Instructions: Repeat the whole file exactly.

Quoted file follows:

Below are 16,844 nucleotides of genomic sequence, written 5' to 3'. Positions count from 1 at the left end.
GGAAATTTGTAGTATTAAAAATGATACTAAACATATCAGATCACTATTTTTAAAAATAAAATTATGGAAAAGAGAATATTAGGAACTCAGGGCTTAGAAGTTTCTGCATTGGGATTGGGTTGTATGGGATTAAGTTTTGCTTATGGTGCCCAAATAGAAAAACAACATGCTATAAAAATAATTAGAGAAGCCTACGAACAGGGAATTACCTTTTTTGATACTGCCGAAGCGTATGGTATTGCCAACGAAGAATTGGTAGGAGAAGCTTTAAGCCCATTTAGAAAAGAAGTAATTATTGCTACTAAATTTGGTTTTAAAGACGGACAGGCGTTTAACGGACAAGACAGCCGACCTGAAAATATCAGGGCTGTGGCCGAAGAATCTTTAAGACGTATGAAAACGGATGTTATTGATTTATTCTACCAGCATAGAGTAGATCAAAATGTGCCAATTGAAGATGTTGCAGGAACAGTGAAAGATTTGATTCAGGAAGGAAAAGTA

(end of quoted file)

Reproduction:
Below are 16,844 nucleotides of genomic sequence, written 5' to 3'. Positions count from 1 at the left end.
GGAAATTTGTAGTATTAAAAATGATACTAAACATATCAGATCACTATTTTTAAAAATAAAATTATGGAAAAGAGAATATTAGGAACTCAGGGCTTAGAAGTTTCTGCATTGGGATTGGGTTGTATGGGATTAAGTTTTGCTTATGGTGCCCAAATAGAAAAACAACATGCTATAAAAATAATTAGAGAAGCCTACGAACAGGGAATTACCTTTTTTGATACTGCCGAAGCGTATGGTATTGCCAACGAAGAATTGGTAGGAGAAGCTTTAAGCCCATTTAGAAAAGAAGTAATTATTGCTACTAAATTTGGTTTTAAAGACGGACAGGCGTTTAACGGACAAGACAGCCGACCTGAAAATATCAGGGCTGTGGCCGAAGAATCTTTAAGACGTATGAAAACGGATGTTATTGATTTATTCTACCAGCATAGAGTAGATCAAAATGTGCCAATTGAAGATGTTGCAGGAACAGTGAAAGATTTGATTCAGGAAGGAAAAGTA